Employment – Wrongful dismissal – Declaration – Employee dismissed following investigation and disciplinary hearing into claimant's conduct – Employee bringing proceedings seeking declaration that purported dismissal in breach of her contract of employment – Whether employer in breach of its contractual obligations to employee.
Sternlight v Barclays Bank and other cases  EWHC 1865 (QB)
Consumer credit – Agreement – Form and content of agreement – Term stating manner in which amount to be repaid – Regulated agreement – Claimants contending rate of interest set out in regulated agreements misstated with effect agreements 'irredeemably unenforceable' – Whether misstatement – Consumer Credit Act 1974, ss 61, 65, 127 – Consumer Credit (Agreements) Regulations 1983, SI 1983/1553, Sch 6, para 4.
Saddique v Sadiq and another Court of Appeal, Civil Division (judgment delivered extempore)
Practice – Striking out – Abuse of process – Claimant appointed as receiver of missing husband's assets – Claimant seeking to bring action in her name in respect of husbands assets – Defendant seeking to strike out claim as abuse of process and on ground that claimant as receiver having no authority to bring claim – Case struck out on ground that claimant lacking authority – Claimant appealing – Whether judge erring – Whether order entitling claimant to bring claim – Whether proceedings could have been saved – CPR 17.9.
Southern Pacific Personal Loans Ltd v Walker and another  EWCA Civ 1218
Consumer credit – Agreement – Enforcement – Amount of credit – Interest on charge for credit – Parties entering into fixed sum credit agreement – Total amount financed comprising of loaned amount plus charge for credit stated in agreement to be 'broker administration fee' – Statutory meaning of 'credit' and 'charge for credit' – Calculation of amount of credit – Whether prohibition of interest on broker administration fee – Whether agreement between parties enforceable – Consumer Credit Act 1974, s 9.
Business Interruption Insurance Claims arising from COVID-1929th Apr 2020
Two of 3PB’s specialist commercial litigation barristers, David Berkley QC, 3PB’s Head of Chambers and Neil Fawcett have reviewed business insurance claims arising from the current Coronavirus pandemic. Their review points out that some insurance companies deliberately sought to exclude respiratory diseases from their policy following the outbreak of SARS in 2003; and recommends that businesses should conduct a detailed examination of their business interruption policy wording.
"Has a diverse practice which encompasses commercial and chancery litigation. He also has extensive experience with banking and insolvency matters and entertainment law disputes."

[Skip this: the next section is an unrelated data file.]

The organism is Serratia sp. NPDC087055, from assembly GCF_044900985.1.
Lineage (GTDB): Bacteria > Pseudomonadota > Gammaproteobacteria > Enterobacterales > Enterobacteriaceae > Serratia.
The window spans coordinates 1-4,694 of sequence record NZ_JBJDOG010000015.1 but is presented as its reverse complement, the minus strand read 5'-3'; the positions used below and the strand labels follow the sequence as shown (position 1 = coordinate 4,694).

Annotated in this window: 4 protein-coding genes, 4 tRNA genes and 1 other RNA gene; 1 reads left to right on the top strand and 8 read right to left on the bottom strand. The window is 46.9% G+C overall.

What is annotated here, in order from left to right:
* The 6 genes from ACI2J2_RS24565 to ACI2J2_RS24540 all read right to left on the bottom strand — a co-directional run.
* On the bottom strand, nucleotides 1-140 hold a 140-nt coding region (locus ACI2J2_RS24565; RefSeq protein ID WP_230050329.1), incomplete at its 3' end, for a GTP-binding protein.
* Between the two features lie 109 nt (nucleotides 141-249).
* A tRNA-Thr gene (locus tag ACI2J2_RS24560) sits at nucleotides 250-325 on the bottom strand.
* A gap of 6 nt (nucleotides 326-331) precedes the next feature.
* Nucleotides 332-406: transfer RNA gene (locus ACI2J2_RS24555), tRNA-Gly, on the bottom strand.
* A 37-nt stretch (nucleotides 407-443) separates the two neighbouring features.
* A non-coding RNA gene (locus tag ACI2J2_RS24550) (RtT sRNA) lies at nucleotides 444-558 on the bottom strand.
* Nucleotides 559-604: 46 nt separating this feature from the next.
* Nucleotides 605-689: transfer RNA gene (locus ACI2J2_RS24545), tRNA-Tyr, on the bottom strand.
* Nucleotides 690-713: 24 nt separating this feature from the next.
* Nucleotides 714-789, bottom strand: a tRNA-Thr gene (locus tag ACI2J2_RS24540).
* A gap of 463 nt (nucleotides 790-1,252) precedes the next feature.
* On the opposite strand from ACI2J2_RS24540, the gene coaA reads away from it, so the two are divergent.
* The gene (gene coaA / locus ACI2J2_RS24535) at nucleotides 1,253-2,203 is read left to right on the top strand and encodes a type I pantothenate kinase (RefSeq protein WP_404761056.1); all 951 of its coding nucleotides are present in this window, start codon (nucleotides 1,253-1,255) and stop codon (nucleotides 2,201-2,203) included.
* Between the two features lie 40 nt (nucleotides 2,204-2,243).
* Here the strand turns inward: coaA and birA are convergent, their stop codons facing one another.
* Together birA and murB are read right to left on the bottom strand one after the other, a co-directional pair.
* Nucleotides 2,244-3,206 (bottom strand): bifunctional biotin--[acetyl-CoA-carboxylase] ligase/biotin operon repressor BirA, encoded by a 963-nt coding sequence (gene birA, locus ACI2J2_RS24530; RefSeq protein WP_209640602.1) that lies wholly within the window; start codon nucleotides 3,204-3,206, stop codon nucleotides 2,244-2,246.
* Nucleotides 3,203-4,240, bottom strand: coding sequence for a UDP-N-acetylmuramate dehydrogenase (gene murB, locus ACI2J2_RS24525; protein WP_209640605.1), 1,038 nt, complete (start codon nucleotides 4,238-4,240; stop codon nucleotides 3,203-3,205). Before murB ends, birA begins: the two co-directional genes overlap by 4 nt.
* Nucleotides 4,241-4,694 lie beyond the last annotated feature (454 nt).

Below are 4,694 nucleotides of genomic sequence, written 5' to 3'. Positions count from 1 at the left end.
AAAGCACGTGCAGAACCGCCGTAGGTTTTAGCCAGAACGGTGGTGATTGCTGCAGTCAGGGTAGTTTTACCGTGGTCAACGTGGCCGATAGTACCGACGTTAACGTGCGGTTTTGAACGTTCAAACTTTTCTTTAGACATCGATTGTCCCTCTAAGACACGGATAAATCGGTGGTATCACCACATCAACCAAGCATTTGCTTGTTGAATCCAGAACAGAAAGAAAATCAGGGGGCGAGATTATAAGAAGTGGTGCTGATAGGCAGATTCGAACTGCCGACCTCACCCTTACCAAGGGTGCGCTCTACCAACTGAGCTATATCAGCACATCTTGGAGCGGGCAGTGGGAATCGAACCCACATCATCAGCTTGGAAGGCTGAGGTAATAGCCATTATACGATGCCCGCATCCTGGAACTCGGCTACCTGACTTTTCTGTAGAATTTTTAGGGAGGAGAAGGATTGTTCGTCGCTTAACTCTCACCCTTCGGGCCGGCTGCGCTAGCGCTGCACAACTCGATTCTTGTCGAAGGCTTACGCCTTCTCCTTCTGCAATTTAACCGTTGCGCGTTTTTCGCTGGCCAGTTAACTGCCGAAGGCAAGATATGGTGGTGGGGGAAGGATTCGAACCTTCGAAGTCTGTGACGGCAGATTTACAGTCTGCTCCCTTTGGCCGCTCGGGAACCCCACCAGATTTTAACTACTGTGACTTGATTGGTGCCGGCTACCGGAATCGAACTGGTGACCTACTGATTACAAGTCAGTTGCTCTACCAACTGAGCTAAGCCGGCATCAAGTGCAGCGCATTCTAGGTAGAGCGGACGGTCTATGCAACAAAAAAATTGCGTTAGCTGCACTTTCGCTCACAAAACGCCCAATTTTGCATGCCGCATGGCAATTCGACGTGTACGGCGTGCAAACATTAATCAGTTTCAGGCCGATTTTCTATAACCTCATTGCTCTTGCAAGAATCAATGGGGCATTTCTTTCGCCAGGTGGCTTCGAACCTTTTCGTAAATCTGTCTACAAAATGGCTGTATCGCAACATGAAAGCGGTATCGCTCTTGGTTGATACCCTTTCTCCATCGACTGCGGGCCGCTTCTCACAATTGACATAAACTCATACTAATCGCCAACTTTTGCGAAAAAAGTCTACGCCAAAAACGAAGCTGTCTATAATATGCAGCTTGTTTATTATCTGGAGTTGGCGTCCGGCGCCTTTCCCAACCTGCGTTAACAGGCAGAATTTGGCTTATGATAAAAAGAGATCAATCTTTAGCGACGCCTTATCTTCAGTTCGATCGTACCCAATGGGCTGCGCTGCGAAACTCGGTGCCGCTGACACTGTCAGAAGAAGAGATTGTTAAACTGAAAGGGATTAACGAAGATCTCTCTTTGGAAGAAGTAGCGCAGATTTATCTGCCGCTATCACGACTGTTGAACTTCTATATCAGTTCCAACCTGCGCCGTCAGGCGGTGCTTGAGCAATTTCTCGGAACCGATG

Chambers UK 2019/Chancery
Strengths: "A calm, collected and measured barrister, he is an excellent orator and he fights his client's corner."
Chambers UK 2018/Chancery
'David Berkley QC has more than 20 years' experience in chancery work. He is known for commercial property disputes, employment, professional negligence and regulatory law.
Strengths: "A very nice chap; he is a very eloquent speaker with good advocacy skills."'
Chambers UK 2017/Chancery
'David Berkley QC Has a strong commercial and chancery practice. He is experienced in company and commercial work as well as banking and insolvency matters. He also handles landlord and tenant and partnerships disputes and is an accredited mediator.'
Chambers UK 2016/Chancery
'An absolute master, in cross-examination and an indescribably approachable silk. Very strong analytical skills and an ability to isolate the legal issues very quickly and efficiently.'
Legal 500 2021/Chancery, Probate and Tax/Leading Silks/Tier 1/Leading Silks
‘Excellent advocate, orator and communicator. Formidable in court with the ability to quickly capture an audience and the attention of the judge. Calmness under fire. Ability to digest large volume of material, identify the key issues and its application to the facts and law.’
Legal 500 2021/Commercial Litigation/Leading Silks/Tier 1/Leading Silks
‘His technical knowledge, expertise and approach are exemplary, and he is an extremely effective advocate.’
Legal 500 2020/commercial, banking, insolvency and chancery law – Leading Silks
‘Noted for his expertise in directors’ disqualification matters.’
Legal 500 2018/19/commercial, banking, insolvency and chancery law – Leading Silks.
‘His technical knowledge is exemplary.’
Legal 500 2017/commercial, banking, insolvency and chancery law – Leading Silks.
‘Highly experienced in banking and commercial litigation.’
Legal 500 2016/commercial, banking, insolvency and chancery law – Leading Silks.
"David is an excellent mediation advocate and team leader. "
Mark Mattison, Mediator
"David is an excellent public speaker and advocate for the causes with which he is associated."
Dr Yaakar Wise, retired academic
- LLB (Hons), University of Manchester
- BVC, College of Law
Professional qualifications & appointments
- 2000 - Appointed Deputy District Judge
- 2001 - Appointed Recorder (Civil)
- 2007 - Appointed Honorary Teaching Fellow, Manchester Metropolitan University
- Qualified mediator (College of Law accredited)
- Professional Negligence Bar Association
- Northern Circuit Commercial Bar Association (Chairman)
- Northern Chancery Bar Association
David Berkley QC is qualified to accept instructions directly from members of the public and professional clients under the Direct Public Access scheme.More Information